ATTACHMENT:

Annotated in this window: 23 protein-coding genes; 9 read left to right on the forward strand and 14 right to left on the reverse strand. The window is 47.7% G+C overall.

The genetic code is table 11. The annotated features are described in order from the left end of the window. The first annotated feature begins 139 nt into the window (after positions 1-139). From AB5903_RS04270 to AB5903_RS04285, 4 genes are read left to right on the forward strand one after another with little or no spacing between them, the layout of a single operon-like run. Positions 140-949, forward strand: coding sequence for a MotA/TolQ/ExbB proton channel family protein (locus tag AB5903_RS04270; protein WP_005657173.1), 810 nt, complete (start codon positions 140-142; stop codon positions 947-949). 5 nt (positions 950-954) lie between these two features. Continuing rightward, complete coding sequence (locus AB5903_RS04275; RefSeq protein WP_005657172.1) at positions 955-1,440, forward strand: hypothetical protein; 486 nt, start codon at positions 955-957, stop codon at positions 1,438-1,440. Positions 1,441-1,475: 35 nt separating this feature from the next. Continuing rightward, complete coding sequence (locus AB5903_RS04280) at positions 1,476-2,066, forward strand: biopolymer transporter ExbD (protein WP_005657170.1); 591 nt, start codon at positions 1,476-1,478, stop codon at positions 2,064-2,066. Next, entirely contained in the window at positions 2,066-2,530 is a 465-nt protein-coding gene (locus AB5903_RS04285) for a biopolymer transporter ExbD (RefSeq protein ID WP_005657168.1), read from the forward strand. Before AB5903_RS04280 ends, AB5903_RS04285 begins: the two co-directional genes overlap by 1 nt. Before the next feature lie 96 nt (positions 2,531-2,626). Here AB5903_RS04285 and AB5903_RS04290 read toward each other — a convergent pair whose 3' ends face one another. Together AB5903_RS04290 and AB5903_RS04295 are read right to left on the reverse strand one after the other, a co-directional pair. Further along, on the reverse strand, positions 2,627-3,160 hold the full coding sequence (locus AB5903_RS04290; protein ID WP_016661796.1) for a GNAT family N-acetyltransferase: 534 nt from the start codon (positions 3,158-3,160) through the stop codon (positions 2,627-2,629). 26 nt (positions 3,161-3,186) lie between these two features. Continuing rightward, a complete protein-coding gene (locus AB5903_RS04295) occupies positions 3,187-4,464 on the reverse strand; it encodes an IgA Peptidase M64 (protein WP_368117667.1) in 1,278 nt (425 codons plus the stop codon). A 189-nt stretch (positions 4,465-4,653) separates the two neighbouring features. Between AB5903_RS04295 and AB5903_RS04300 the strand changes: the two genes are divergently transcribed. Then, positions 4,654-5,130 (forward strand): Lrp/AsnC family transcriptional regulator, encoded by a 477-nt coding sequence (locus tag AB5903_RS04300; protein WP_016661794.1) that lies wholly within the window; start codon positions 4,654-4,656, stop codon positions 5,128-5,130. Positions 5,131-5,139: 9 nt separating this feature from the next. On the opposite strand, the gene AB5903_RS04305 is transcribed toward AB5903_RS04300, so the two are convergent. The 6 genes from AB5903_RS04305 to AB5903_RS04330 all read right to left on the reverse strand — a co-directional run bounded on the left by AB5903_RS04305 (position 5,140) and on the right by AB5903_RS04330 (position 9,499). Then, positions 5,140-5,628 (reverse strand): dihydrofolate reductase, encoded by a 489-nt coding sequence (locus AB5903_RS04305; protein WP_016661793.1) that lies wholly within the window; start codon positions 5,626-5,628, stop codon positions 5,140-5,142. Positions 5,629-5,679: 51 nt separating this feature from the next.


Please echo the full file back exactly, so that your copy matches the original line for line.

Annotated in this window: 23 protein-coding genes; 9 read left to right on the forward strand and 14 right to left on the reverse strand. The window is 47.7% G+C overall.

The genetic code is table 11. The annotated features are described in order from the left end of the window. The first annotated feature begins 139 nt into the window (after positions 1-139). From AB5903_RS04270 to AB5903_RS04285, 4 genes are read left to right on the forward strand one after another with little or no spacing between them, the layout of a single operon-like run. Positions 140-949, forward strand: coding sequence for a MotA/TolQ/ExbB proton channel family protein (locus tag AB5903_RS04270; protein WP_005657173.1), 810 nt, complete (start codon positions 140-142; stop codon positions 947-949). 5 nt (positions 950-954) lie between these two features. Continuing rightward, complete coding sequence (locus AB5903_RS04275; RefSeq protein WP_005657172.1) at positions 955-1,440, forward strand: hypothetical protein; 486 nt, start codon at positions 955-957, stop codon at positions 1,438-1,440. Positions 1,441-1,475: 35 nt separating this feature from the next. Continuing rightward, complete coding sequence (locus AB5903_RS04280) at positions 1,476-2,066, forward strand: biopolymer transporter ExbD (protein WP_005657170.1); 591 nt, start codon at positions 1,476-1,478, stop codon at positions 2,064-2,066. Next, entirely contained in the window at positions 2,066-2,530 is a 465-nt protein-coding gene (locus AB5903_RS04285) for a biopolymer transporter ExbD (RefSeq protein ID WP_005657168.1), read from the forward strand. Before AB5903_RS04280 ends, AB5903_RS04285 begins: the two co-directional genes overlap by 1 nt. Before the next feature lie 96 nt (positions 2,531-2,626). Here AB5903_RS04285 and AB5903_RS04290 read toward each other — a convergent pair whose 3' ends face one another. Together AB5903_RS04290 and AB5903_RS04295 are read right to left on the reverse strand one after the other, a co-directional pair. Further along, on the reverse strand, positions 2,627-3,160 hold the full coding sequence (locus AB5903_RS04290; protein ID WP_016661796.1) for a GNAT family N-acetyltransferase: 534 nt from the start codon (positions 3,158-3,160) through the stop codon (positions 2,627-2,629). 26 nt (positions 3,161-3,186) lie between these two features. Continuing rightward, a complete protein-coding gene (locus AB5903_RS04295) occupies positions 3,187-4,464 on the reverse strand; it encodes an IgA Peptidase M64 (protein WP_368117667.1) in 1,278 nt (425 codons plus the stop codon). A 189-nt stretch (positions 4,465-4,653) separates the two neighbouring features. Between AB5903_RS04295 and AB5903_RS04300 the strand changes: the two genes are divergently transcribed. Then, positions 4,654-5,130 (forward strand): Lrp/AsnC family transcriptional regulator, encoded by a 477-nt coding sequence (locus tag AB5903_RS04300; protein WP_016661794.1) that lies wholly within the window; start codon positions 4,654-4,656, stop codon positions 5,128-5,130. Positions 5,131-5,139: 9 nt separating this feature from the next. On the opposite strand, the gene AB5903_RS04305 is transcribed toward AB5903_RS04300, so the two are convergent. The 6 genes from AB5903_RS04305 to AB5903_RS04330 all read right to left on the reverse strand — a co-directional run bounded on the left by AB5903_RS04305 (position 5,140) and on the right by AB5903_RS04330 (position 9,499). Then, positions 5,140-5,628 (reverse strand): dihydrofolate reductase, encoded by a 489-nt coding sequence (locus AB5903_RS04305; protein WP_016661793.1) that lies wholly within the window; start codon positions 5,626-5,628, stop codon positions 5,140-5,142. Positions 5,629-5,679: 51 nt separating this feature from the next.